Alaska Pioneer and longtime Homer resident Wayne E. Jones, 89, died Thursday, May 08, 2014 in Homer, Alaska.
Wayne was born in Syracuse, N.Y. on Nov. 19, 1924 to O. Vinal and Etta (Nash) Jones. As described in his father’s diary on the day of his birth, Wayne was a “well-built little fellow.” He was born while his mother accompanied his father on a business trip, and they returned to their River Edge, N.J. home the following week.
In 1929, tragedy struck Wayne early in life when his mother, Etta, died of complications from an appendix surgery when he was only 4 years old. Wayne had a younger and older brother, and with the devastating loss of his mother — and his father grief stricken — it was decided that he and his younger brother, Byron, should live with his aunt Alta in Los Angeles, Calif. Wayne traveled via the Panama Canal to Los Angeles, and lived there for five years before returning to the east coast in 1935. He reunited with his family and lived in Pemaquid (Bristol) Maine.
Living in Maine, Wayne learned to hunt, fish and had a great interest in archery and marksmanship. In May 1943, Wayne was drafted into the army and reported for duty. As an infantryman sharpshooter in the army during WWII in the Pacific, Wayne made beach landings at Leyte Gulf, Guam and Okinawa, and is well-known for his war stories. Upon his January 1946 return from the war, Wayne read “A Call of the Wild,” by Jack London, and had his heart set on Alaska.
In May, 1946 Wayne and his older brother bought an old Ford truck and started out for Alaska.They arrived in Seattle, and then completed the journey to Anchorage by ship by the end of June, 1946. Wayne, his brother, and other WWII veterans walked the beach from Ninilchik to Homer to select a piece of land to homestead. A waterfall caught Wayne’s eye on the beach walk to Homer, just north of Happy Valley. He decided that, “if there is water, then I could survive.”
Life on the homestead was rough, but Wayne’s skills from his childhood in Maine, as well as his ability to persevere through the war, saw him through. But life was lonely on the homestead. Wayne’s older brother met a girl during the war in Germany. The girl’s sister wrote to Wayne after the war, starting a love letter writing campaign.
On Feb. 14, 1954 at the Anchorage airport, Wayne finally met Dora Mattheus after they had corresponded for six years. Wayne and Dora were married four days later. He did not know German and she did not know English, but it was love at first sight.
Wayne lived on the homestead with Dora, and they had a son one year later. Wayne then started his career as a heavy equipment mechanic with the CAA in 1955, before it became the FAA in 1958. He traveled all over Alaska for the FAA, but eventually settled into a stationary position at the Homer FAA station in 1962. His second son was born, and Wayne bought the well-known “little blue house” on the hill. A daughter soon followed in 1966, and he remained with the FAA in Homer until his retirement.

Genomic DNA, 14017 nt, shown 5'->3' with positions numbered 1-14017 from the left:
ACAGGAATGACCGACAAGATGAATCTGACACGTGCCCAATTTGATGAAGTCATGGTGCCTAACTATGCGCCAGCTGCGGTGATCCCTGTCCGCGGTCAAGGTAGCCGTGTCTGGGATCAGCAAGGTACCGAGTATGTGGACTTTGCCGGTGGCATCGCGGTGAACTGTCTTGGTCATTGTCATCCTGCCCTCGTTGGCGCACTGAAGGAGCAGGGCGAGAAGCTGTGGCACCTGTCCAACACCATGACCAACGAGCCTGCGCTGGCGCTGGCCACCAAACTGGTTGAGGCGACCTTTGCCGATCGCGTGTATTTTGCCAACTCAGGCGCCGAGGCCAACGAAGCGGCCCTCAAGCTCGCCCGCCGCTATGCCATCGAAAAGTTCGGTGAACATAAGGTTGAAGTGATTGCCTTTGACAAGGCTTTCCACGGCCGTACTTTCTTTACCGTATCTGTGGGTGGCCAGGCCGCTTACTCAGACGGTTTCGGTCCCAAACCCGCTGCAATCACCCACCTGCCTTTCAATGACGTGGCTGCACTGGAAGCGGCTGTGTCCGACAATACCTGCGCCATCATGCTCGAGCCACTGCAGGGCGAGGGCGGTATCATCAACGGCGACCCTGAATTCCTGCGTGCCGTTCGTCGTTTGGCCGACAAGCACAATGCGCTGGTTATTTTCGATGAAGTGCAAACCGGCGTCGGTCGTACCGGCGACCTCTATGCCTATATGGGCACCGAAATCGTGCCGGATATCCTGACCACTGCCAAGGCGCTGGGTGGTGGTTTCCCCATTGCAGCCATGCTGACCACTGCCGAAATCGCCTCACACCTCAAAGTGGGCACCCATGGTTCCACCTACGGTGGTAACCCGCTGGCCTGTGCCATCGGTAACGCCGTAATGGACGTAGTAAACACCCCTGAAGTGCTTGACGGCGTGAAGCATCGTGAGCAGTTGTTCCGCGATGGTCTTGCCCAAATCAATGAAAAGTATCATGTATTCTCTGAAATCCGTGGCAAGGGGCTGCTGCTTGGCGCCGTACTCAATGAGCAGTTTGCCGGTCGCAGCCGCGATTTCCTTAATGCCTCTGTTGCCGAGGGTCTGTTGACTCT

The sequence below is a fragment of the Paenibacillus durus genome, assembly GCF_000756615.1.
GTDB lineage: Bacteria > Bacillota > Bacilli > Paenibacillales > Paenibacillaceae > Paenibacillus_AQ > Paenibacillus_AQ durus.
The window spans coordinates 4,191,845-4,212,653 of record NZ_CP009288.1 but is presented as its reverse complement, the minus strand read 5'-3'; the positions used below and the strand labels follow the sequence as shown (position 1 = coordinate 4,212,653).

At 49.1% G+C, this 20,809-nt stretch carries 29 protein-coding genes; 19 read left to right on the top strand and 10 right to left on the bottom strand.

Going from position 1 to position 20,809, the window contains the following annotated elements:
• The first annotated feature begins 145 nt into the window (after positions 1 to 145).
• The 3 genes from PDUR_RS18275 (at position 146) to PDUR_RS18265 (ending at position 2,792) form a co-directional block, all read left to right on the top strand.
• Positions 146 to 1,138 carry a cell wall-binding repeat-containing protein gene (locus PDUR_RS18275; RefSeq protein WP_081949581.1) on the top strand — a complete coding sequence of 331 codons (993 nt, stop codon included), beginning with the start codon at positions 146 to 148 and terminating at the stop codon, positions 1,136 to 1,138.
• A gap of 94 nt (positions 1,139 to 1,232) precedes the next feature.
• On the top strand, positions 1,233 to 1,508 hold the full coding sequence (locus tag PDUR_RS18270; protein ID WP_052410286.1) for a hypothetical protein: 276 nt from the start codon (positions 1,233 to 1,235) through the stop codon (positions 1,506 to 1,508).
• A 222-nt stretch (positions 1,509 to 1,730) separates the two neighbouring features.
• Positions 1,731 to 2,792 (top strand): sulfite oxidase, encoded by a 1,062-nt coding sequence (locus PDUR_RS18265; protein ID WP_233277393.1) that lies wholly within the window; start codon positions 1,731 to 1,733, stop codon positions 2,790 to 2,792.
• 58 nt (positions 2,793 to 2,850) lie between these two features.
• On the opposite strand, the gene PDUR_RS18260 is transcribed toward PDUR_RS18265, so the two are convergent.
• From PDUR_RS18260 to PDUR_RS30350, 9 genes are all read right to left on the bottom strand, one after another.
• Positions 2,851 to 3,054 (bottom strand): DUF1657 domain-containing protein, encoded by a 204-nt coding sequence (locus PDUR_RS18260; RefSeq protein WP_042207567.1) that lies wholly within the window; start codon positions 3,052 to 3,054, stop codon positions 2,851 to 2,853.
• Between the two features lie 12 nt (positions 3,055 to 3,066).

His career lasted 30 years.
Wayne enjoyed tinkering, inventing and science — which is evident with the construction of his own canon that he used to start the sailboat races at the end of the Homer Spit back in the 60s. He also hand-built the waterwheel and generator next to his house, his half-track backhoe, a modified snow blower in which he received an award, and many other projects too numerous to list.
Retired life brought time for Wayne to tinker, travel and enjoy time with his wife, children, grandchildren and great-grandchildren on his beloved homestead in Happy Valley. Wayne took pride in being a husband, father, grandpa, pioneer Alaskan, WWII Veteran and was always eager to bend an ear at the coffee table. He will be terribly missed by all that knew him.
Wayne was preceded in death by his wife of 57 years, Dora A. Jones, his first son Vinal “VJ” Jones, and his older brother Gordon B. Jones.
He is survived by his daughter Etta (Jones) Toci and her husband Angelo, grandchildren “AJ” and Amanda all of Anchor Point; his son Dwayne Jones and his wife Kimberly, along with grandchildren Isaac and Simon, all of Kenmore, Wash.; Granddaughter Mariah (Jones) Simpson, great-grandchildren Justice, Tyson, Tobias, and Liberty —all of North Carolina, and his younger brother Byron K. Jones of Anchorage. He is also survived by many in-laws in Germany.
A public memorial service is being planned and will be announced soon. Wayne’s ashes will be laid to rest next to his wife and oldest son in a private ceremony on his treasured homestead north of Happy Valley.
Condolences may be sent to: Jones Family PO Box 272 Homer, AK 99603
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